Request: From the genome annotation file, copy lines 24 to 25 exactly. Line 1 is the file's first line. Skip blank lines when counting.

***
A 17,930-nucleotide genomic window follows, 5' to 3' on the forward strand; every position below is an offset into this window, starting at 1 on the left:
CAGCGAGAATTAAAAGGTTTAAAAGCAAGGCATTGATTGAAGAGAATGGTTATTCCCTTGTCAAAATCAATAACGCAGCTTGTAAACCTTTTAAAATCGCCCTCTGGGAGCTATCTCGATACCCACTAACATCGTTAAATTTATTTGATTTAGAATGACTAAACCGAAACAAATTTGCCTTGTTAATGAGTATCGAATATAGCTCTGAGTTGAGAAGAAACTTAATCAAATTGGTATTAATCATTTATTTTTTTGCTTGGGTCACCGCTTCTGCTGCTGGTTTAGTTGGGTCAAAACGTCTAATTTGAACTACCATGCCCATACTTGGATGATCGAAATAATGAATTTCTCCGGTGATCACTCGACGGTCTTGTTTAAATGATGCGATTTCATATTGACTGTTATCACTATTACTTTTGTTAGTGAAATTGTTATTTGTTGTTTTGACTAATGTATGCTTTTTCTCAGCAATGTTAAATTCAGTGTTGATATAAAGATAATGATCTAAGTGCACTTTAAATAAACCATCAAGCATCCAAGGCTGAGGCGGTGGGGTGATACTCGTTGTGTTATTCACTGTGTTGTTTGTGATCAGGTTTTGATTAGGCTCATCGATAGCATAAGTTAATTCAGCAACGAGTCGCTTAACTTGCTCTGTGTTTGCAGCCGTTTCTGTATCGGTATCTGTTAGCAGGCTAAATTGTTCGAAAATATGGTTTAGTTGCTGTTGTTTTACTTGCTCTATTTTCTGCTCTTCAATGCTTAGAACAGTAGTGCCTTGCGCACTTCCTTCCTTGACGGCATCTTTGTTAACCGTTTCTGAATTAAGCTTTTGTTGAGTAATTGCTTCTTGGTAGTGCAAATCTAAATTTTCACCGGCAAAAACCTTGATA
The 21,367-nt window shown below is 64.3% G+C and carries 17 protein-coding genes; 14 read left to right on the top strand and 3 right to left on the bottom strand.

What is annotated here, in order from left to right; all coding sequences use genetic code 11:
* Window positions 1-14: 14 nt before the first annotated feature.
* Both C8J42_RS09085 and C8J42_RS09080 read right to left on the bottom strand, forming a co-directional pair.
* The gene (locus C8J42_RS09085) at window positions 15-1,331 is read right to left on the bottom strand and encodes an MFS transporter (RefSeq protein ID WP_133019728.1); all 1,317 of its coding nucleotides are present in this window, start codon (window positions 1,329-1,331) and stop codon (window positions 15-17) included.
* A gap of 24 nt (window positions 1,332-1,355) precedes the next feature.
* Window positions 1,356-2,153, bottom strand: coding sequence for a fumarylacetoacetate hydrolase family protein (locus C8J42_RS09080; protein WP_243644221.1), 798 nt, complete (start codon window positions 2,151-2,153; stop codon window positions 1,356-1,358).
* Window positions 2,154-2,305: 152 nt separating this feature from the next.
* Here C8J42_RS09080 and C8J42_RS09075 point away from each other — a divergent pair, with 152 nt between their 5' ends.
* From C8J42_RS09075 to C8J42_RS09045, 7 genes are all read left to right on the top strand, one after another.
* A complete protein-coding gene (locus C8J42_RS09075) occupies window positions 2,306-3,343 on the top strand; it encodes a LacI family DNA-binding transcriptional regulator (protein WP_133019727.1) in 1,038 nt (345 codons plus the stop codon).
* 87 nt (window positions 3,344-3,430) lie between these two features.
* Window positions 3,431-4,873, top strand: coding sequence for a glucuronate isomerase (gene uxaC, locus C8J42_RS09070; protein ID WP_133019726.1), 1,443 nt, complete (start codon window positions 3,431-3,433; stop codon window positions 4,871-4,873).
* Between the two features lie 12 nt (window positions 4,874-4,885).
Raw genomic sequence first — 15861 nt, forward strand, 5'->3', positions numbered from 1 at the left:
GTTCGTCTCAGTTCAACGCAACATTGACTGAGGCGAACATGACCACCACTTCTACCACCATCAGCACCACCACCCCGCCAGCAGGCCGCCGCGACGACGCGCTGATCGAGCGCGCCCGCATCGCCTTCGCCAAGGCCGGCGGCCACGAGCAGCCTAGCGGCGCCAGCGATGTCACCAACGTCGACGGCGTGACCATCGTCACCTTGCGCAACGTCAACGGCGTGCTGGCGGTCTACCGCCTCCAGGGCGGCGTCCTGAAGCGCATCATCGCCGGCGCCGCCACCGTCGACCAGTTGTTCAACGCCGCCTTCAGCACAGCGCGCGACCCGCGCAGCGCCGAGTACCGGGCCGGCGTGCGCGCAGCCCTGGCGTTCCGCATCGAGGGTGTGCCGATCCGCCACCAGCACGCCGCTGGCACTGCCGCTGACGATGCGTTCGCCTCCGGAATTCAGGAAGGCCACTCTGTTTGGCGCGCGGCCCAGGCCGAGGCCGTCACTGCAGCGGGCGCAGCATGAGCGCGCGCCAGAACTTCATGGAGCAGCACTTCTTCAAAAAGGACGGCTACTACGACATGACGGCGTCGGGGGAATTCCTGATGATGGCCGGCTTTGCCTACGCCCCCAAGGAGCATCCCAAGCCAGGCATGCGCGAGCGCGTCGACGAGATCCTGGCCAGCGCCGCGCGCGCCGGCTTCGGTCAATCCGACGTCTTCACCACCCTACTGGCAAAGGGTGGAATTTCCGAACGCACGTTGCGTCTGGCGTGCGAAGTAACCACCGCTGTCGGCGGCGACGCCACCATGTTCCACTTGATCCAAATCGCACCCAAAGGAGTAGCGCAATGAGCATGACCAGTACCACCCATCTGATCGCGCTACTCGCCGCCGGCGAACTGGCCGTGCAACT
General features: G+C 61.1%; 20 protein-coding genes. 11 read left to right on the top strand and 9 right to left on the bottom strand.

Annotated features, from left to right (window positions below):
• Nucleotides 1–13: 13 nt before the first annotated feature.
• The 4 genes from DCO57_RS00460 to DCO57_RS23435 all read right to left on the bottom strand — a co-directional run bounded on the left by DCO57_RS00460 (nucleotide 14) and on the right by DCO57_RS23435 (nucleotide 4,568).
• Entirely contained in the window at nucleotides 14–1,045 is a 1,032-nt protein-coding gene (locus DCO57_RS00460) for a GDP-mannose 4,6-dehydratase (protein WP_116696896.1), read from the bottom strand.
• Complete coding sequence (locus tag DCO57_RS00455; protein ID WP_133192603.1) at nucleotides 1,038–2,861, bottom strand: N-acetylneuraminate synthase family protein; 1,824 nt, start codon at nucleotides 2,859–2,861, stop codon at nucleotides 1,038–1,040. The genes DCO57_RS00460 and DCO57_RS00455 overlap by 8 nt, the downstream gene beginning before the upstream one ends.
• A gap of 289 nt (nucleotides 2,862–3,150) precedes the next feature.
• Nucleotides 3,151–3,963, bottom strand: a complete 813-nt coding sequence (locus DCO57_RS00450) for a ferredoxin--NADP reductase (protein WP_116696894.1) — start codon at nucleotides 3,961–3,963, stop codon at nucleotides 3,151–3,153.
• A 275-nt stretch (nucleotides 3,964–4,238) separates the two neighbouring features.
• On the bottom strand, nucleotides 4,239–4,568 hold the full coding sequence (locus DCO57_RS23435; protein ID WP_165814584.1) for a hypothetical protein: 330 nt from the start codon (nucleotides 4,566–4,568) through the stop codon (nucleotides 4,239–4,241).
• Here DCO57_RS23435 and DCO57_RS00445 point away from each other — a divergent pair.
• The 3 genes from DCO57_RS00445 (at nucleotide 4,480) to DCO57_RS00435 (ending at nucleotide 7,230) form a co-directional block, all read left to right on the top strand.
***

• Complete coding sequence (locus tag DCO57_RS00455; protein ID WP_133192603.1) at nucleotides 1,038–2,861, bottom strand: N-acetylneuraminate synthase family protein; 1,824 nt, start codon at nucleotides 2,859–2,861, stop codon at nucleotides 1,038–1,040. The genes DCO57_RS00460 and DCO57_RS00455 overlap by 8 nt, the downstream gene beginning before the upstream one ends.
• A gap of 289 nt (nucleotides 2,862–3,150) precedes the next feature.